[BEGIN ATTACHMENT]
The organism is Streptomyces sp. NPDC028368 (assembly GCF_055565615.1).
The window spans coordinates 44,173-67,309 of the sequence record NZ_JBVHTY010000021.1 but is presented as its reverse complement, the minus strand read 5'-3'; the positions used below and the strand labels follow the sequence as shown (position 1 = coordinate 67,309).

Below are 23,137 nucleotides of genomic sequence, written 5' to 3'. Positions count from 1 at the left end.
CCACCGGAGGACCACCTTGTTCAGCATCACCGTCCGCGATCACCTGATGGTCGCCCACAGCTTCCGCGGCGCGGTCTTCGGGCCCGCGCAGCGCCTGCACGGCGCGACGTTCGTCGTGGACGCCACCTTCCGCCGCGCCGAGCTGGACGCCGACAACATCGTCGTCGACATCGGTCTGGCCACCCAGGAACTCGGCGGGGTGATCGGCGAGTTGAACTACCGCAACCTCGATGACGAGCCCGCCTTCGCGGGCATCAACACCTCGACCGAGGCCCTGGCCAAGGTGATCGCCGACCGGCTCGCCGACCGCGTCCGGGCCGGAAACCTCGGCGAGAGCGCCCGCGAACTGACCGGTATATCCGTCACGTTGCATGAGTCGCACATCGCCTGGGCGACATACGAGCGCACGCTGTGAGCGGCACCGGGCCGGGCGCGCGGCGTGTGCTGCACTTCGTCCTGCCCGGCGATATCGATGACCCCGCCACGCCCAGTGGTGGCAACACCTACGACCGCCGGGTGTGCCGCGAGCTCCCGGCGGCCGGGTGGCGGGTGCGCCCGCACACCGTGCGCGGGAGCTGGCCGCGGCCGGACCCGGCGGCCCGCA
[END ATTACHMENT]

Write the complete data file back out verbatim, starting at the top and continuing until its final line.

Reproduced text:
The organism is Streptomyces sp. NPDC028368 (assembly GCF_055565615.1).
The window spans coordinates 44,173-67,309 of the sequence record NZ_JBVHTY010000021.1 but is presented as its reverse complement, the minus strand read 5'-3'; the positions used below and the strand labels follow the sequence as shown (position 1 = coordinate 67,309).

Below are 23,137 nucleotides of genomic sequence, written 5' to 3'. Positions count from 1 at the left end.
CCACCGGAGGACCACCTTGTTCAGCATCACCGTCCGCGATCACCTGATGGTCGCCCACAGCTTCCGCGGCGCGGTCTTCGGGCCCGCGCAGCGCCTGCACGGCGCGACGTTCGTCGTGGACGCCACCTTCCGCCGCGCCGAGCTGGACGCCGACAACATCGTCGTCGACATCGGTCTGGCCACCCAGGAACTCGGCGGGGTGATCGGCGAGTTGAACTACCGCAACCTCGATGACGAGCCCGCCTTCGCGGGCATCAACACCTCGACCGAGGCCCTGGCCAAGGTGATCGCCGACCGGCTCGCCGACCGCGTCCGGGCCGGAAACCTCGGCGAGAGCGCCCGCGAACTGACCGGTATATCCGTCACGTTGCATGAGTCGCACATCGCCTGGGCGACATACGAGCGCACGCTGTGAGCGGCACCGGGCCGGGCGCGCGGCGTGTGCTGCACTTCGTCCTGCCCGGCGATATCGATGACCCCGCCACGCCCAGTGGTGGCAACACCTACGACCGCCGGGTGTGCCGCGAGCTCCCGGCGGCCGGGTGGCGGGTGCGCCCGCACACCGTGCGCGGGAGCTGGCCGCGGCCGGACCCGGCGGCCCGCA